With Meghna Chakrabarti
Jan. 20, 2019 marks the second anniversary of President Trump’s inauguration. By almost any measure, his has been a norm-breaking presidency. We’ll look at defining moments thus far, and how they have changed the country.
The Atlantic’s series “Unthinkable” chronicles “50 moments that define an improbable presidency.”
Yara Bayoumy, national security editor at The Atlantic. (@yarabayoumy)
McKay Coppins, staff writer for The Atlantic. (@mckaycoppins)
From the Reading List
The Atlantic: “Covfefe: Six Hours and Three Minutes of Internet Chaos” — “It is possible to view the history of presidential politics in McLuhanian terms, via the changing technologies that leaders have used to communicate. William Jennings Bryan stood at the edge of a train car and bellowed orations to his devoted followers as he traveled across the country. Franklin D. Roosevelt used the intimacy of radio and his flair for the dramatic to transmit ‘real news,’ as he once put it, directly to the people. And Donald Trump watches TV while thumbing out tweets to the “’haters’ and ‘losers.’
“Trump has tweeted 6,152 times since he was inaugurated, each message a fragment of presidential id. His timeline, which swerves predictably from seething to gloating, is not just an end run around the press but a splintered stream of consciousness unmatched in presidential history, an unfiltered look at the forces that animate a president obsessed with how he is viewed by others.
“His tweets are messy, reactive, often petty, and occasionally cruel. The world has grown accustomed to this aspect of the Trump presidency, and the regularity with which he self-publishes flapdoodle conspiracies, casual sexism, schoolyard insults, tin-can patriotism, and outright lies. When a steady stream of exclamation points is not enough, the president opts for all caps instead, as when he tweeted at Iranian President Hassan Rouhani last summer: ‘NEVER, EVER THREATEN THE UNITED STATES AGAIN OR YOU WILL SUFFER CONSEQUENCES THE LIKES OF WHICH FEW THROUGHOUT HISTORY HAVE EVER SUFFERED BEFORE.’ ”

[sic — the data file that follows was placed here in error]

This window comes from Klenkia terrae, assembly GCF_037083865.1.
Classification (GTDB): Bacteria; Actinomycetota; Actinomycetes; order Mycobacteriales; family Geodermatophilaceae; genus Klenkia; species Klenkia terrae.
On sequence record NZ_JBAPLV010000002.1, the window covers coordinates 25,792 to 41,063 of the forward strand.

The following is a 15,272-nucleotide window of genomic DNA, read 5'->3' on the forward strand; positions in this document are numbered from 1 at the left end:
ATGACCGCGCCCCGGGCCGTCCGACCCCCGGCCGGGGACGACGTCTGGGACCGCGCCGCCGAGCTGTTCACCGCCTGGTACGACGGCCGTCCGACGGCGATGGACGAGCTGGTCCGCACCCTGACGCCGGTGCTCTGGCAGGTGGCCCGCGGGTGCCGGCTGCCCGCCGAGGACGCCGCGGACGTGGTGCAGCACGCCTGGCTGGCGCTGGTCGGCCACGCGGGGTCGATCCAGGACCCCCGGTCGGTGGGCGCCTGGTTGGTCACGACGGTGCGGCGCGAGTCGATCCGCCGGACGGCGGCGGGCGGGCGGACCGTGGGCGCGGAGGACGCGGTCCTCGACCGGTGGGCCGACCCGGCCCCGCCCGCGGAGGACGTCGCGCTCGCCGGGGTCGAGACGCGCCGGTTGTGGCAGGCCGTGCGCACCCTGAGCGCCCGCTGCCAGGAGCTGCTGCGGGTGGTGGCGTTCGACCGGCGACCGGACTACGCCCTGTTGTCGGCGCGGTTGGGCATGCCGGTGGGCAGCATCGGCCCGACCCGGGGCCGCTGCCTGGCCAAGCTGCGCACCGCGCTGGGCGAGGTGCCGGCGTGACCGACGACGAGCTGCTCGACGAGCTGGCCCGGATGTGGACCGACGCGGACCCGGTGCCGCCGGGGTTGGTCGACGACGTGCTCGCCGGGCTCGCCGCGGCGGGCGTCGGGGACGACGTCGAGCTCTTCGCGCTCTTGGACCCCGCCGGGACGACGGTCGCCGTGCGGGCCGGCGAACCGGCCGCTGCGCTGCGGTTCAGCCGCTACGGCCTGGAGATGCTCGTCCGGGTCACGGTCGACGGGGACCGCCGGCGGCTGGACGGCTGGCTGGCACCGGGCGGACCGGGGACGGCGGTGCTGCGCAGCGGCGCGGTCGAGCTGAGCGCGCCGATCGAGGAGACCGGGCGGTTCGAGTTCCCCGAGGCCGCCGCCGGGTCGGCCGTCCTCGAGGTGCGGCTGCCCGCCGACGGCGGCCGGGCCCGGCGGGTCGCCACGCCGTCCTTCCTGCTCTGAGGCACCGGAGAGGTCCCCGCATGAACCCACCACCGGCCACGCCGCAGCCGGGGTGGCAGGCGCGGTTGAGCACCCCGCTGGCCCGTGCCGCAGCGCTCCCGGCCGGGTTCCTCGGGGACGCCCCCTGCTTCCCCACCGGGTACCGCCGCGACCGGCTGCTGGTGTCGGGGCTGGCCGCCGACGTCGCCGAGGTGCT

The Atlantic: “Trump mocks Christine Blasey Ford to a cheering crowd” — “President Donald Trump took the stage in Southaven, Mississippi, for a campaign rally on October 2, 2018, at a fraught moment in American politics. Brett Kavanaugh, Trump’s Supreme Court nominee, had been accused of committing sexual assault as a teenager, and his nomination now appeared to be in peril. The confirmation battle had consumed the country, the national temperature was running hot—and everyone was waiting to hear what the president would say.
“Republicans on Capitol Hill had been trying to tread lightly with Kavanaugh’s most prominent accuser, Christine Blasey Ford—inviting her to testify in the Senate and mostly refraining from personal attacks on her character. Trump had grudgingly gone along with this strategy of restraint. But gazing out at a roaring crowd of red-capped superfans that October evening, he just couldn’t help himself.
“His voice dripping with contempt, Trump began ridiculing Ford’s memory of the alleged assault—even going so far as to imitate her testimony: ‘How did you get home? I don’t remember. How’d you get there? I don’t remember. Where is the place? I don’t remember. How many years ago was it? I don’t know. I don’t know. I don’t know. I don’t know. What neighborhood was it in? I don’t know. Where’s the house? I don’t know. Upstairs, downstairs, where was it? I don’t know. But I had one beer. That’s the only thing I remember.’
“The crowd erupted in delight.”
The Atlantic: “A name-calling feud ends with the secretary of state’s ouster by tweet” — “The tweet came shortly after Rex Tillerson returned from his debut trip to Africa, on March 13, 2018: “Mike Pompeo, Director of the CIA, will become our new Secretary of State,” President Donald Trump wrote. ‘He will do a fantastic job! Thank you to Rex Tillerson for his service! Gina Haspel will become the new Director of the CIA, and the first woman so chosen. Congratulations to all!’
“Tillerson was the first Cabinet official ever to be fired on social media; Trump only got around to calling him some three hours later. The sequence appeared to be a calculated snub: Trump had come to dislike Tillerson, who’d called him a ‘moron.’ John Kelly, then the president’s chief of staff, later made a point of noting that Tillerson had been on the toilet when Kelly had phoned him in advance of Trump’s tweet to tell him that his dismissal was likely imminent.
“No modern president has treated diplomacy, its institutions, and the people who run them with less care than Trump.”